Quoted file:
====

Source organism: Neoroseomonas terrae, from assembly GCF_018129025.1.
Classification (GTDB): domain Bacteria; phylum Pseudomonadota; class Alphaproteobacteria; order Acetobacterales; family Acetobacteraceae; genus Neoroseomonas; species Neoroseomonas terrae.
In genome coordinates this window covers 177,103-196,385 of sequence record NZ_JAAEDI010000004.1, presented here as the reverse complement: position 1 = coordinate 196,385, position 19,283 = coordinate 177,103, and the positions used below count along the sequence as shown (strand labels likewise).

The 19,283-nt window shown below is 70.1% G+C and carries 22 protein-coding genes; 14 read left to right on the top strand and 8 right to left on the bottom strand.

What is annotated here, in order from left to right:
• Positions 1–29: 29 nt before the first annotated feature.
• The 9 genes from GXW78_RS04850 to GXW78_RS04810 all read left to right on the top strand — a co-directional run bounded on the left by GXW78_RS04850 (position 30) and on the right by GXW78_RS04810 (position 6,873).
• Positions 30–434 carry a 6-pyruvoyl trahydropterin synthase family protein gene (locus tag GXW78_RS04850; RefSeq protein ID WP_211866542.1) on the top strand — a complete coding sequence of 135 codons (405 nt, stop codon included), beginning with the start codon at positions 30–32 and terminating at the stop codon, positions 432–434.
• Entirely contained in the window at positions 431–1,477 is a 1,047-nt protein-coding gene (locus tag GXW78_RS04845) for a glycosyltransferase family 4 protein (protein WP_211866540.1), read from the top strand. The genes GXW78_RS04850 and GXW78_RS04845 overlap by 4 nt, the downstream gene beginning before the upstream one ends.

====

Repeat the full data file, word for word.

Source organism: Neoroseomonas terrae, from assembly GCF_018129025.1.
Classification (GTDB): domain Bacteria; phylum Pseudomonadota; class Alphaproteobacteria; order Acetobacterales; family Acetobacteraceae; genus Neoroseomonas; species Neoroseomonas terrae.
In genome coordinates this window covers 177,103-196,385 of sequence record NZ_JAAEDI010000004.1, presented here as the reverse complement: position 1 = coordinate 196,385, position 19,283 = coordinate 177,103, and the positions used below count along the sequence as shown (strand labels likewise).

The 19,283-nt window shown below is 70.1% G+C and carries 22 protein-coding genes; 14 read left to right on the top strand and 8 right to left on the bottom strand.

What is annotated here, in order from left to right:
• Positions 1–29: 29 nt before the first annotated feature.
• The 9 genes from GXW78_RS04850 to GXW78_RS04810 all read left to right on the top strand — a co-directional run bounded on the left by GXW78_RS04850 (position 30) and on the right by GXW78_RS04810 (position 6,873).
• Positions 30–434 carry a 6-pyruvoyl trahydropterin synthase family protein gene (locus tag GXW78_RS04850; RefSeq protein ID WP_211866542.1) on the top strand — a complete coding sequence of 135 codons (405 nt, stop codon included), beginning with the start codon at positions 30–32 and terminating at the stop codon, positions 432–434.
• Entirely contained in the window at positions 431–1,477 is a 1,047-nt protein-coding gene (locus tag GXW78_RS04845) for a glycosyltransferase family 4 protein (protein WP_211866540.1), read from the top strand. The genes GXW78_RS04850 and GXW78_RS04845 overlap by 4 nt, the downstream gene beginning before the upstream one ends.